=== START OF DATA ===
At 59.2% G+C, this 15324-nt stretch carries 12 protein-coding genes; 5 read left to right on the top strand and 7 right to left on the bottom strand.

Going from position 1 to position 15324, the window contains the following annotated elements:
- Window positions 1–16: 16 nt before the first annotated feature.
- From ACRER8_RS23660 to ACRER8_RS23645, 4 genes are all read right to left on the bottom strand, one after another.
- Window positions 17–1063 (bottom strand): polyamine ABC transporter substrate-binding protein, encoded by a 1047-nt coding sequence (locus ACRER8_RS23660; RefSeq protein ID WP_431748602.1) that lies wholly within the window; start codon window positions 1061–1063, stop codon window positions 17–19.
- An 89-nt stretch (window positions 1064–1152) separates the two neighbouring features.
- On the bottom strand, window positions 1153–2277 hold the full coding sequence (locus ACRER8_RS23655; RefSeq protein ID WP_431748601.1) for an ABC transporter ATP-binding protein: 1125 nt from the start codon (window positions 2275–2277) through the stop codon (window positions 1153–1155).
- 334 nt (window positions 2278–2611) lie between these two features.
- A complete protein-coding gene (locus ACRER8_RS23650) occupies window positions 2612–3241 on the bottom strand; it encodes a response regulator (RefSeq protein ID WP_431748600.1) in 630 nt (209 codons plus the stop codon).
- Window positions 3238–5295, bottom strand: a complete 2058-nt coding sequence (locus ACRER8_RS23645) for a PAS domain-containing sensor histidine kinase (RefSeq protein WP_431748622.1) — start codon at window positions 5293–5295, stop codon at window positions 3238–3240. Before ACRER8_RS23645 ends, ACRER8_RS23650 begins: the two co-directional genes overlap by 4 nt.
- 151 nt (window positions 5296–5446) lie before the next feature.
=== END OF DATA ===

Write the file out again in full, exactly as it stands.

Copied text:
At 59.2% G+C, this 15324-nt stretch carries 12 protein-coding genes; 5 read left to right on the top strand and 7 right to left on the bottom strand.

Going from position 1 to position 15324, the window contains the following annotated elements:
- Window positions 1–16: 16 nt before the first annotated feature.
- From ACRER8_RS23660 to ACRER8_RS23645, 4 genes are all read right to left on the bottom strand, one after another.
- Window positions 17–1063 (bottom strand): polyamine ABC transporter substrate-binding protein, encoded by a 1047-nt coding sequence (locus ACRER8_RS23660; RefSeq protein ID WP_431748602.1) that lies wholly within the window; start codon window positions 1061–1063, stop codon window positions 17–19.
- An 89-nt stretch (window positions 1064–1152) separates the two neighbouring features.
- On the bottom strand, window positions 1153–2277 hold the full coding sequence (locus ACRER8_RS23655; RefSeq protein ID WP_431748601.1) for an ABC transporter ATP-binding protein: 1125 nt from the start codon (window positions 2275–2277) through the stop codon (window positions 1153–1155).
- 334 nt (window positions 2278–2611) lie between these two features.
- A complete protein-coding gene (locus ACRER8_RS23650) occupies window positions 2612–3241 on the bottom strand; it encodes a response regulator (RefSeq protein ID WP_431748600.1) in 630 nt (209 codons plus the stop codon).
- Window positions 3238–5295, bottom strand: a complete 2058-nt coding sequence (locus ACRER8_RS23645) for a PAS domain-containing sensor histidine kinase (RefSeq protein WP_431748622.1) — start codon at window positions 5293–5295, stop codon at window positions 3238–3240. Before ACRER8_RS23645 ends, ACRER8_RS23650 begins: the two co-directional genes overlap by 4 nt.
- 151 nt (window positions 5296–5446) lie before the next feature.